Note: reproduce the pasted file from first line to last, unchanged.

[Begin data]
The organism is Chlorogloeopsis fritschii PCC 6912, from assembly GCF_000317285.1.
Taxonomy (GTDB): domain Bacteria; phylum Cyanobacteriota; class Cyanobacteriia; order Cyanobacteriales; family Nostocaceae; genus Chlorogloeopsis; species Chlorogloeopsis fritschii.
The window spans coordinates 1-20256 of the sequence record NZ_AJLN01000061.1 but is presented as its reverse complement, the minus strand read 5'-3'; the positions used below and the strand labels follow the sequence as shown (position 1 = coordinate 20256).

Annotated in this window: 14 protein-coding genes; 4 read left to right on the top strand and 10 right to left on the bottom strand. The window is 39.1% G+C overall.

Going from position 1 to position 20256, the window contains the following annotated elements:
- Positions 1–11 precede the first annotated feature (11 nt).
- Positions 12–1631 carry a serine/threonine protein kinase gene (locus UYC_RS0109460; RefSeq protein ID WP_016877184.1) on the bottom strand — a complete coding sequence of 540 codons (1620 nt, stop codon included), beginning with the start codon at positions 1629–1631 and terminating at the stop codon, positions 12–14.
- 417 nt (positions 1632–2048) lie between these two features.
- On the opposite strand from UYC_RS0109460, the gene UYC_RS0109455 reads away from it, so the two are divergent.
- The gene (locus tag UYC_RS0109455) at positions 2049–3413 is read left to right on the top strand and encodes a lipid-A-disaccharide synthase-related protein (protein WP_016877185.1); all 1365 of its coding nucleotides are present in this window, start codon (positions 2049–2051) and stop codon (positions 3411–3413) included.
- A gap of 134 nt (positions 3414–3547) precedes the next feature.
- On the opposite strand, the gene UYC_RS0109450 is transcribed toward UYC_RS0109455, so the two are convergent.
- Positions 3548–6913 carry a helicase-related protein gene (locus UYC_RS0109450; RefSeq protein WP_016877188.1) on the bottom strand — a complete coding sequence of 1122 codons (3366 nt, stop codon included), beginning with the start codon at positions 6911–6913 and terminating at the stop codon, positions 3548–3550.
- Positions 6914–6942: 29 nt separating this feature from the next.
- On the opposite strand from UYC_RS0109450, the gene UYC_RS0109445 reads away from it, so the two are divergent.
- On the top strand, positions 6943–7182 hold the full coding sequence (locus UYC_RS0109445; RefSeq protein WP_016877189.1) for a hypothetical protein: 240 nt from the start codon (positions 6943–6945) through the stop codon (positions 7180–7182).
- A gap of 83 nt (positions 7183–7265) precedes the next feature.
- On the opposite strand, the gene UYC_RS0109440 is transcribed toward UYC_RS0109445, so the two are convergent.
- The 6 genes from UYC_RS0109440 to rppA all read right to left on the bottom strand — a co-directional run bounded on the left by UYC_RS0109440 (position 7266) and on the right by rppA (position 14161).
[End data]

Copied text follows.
The organism is Chlorogloeopsis fritschii PCC 6912, from assembly GCF_000317285.1.
Taxonomy (GTDB): domain Bacteria; phylum Cyanobacteriota; class Cyanobacteriia; order Cyanobacteriales; family Nostocaceae; genus Chlorogloeopsis; species Chlorogloeopsis fritschii.
The window spans coordinates 1-20256 of the sequence record NZ_AJLN01000061.1 but is presented as its reverse complement, the minus strand read 5'-3'; the positions used below and the strand labels follow the sequence as shown (position 1 = coordinate 20256).

Annotated in this window: 14 protein-coding genes; 4 read left to right on the top strand and 10 right to left on the bottom strand. The window is 39.1% G+C overall.

Going from position 1 to position 20256, the window contains the following annotated elements:
- Positions 1–11 precede the first annotated feature (11 nt).
- Positions 12–1631 carry a serine/threonine protein kinase gene (locus UYC_RS0109460; RefSeq protein ID WP_016877184.1) on the bottom strand — a complete coding sequence of 540 codons (1620 nt, stop codon included), beginning with the start codon at positions 1629–1631 and terminating at the stop codon, positions 12–14.
- 417 nt (positions 1632–2048) lie between these two features.
- On the opposite strand from UYC_RS0109460, the gene UYC_RS0109455 reads away from it, so the two are divergent.
- The gene (locus tag UYC_RS0109455) at positions 2049–3413 is read left to right on the top strand and encodes a lipid-A-disaccharide synthase-related protein (protein WP_016877185.1); all 1365 of its coding nucleotides are present in this window, start codon (positions 2049–2051) and stop codon (positions 3411–3413) included.
- A gap of 134 nt (positions 3414–3547) precedes the next feature.
- On the opposite strand, the gene UYC_RS0109450 is transcribed toward UYC_RS0109455, so the two are convergent.
- Positions 3548–6913 carry a helicase-related protein gene (locus UYC_RS0109450; RefSeq protein WP_016877188.1) on the bottom strand — a complete coding sequence of 1122 codons (3366 nt, stop codon included), beginning with the start codon at positions 6911–6913 and terminating at the stop codon, positions 3548–3550.
- Positions 6914–6942: 29 nt separating this feature from the next.
- On the opposite strand from UYC_RS0109450, the gene UYC_RS0109445 reads away from it, so the two are divergent.
- On the top strand, positions 6943–7182 hold the full coding sequence (locus UYC_RS0109445; RefSeq protein WP_016877189.1) for a hypothetical protein: 240 nt from the start codon (positions 6943–6945) through the stop codon (positions 7180–7182).
- A gap of 83 nt (positions 7183–7265) precedes the next feature.
- On the opposite strand, the gene UYC_RS0109440 is transcribed toward UYC_RS0109445, so the two are convergent.
- The 6 genes from UYC_RS0109440 to rppA all read right to left on the bottom strand — a co-directional run bounded on the left by UYC_RS0109440 (position 7266) and on the right by rppA (position 14161).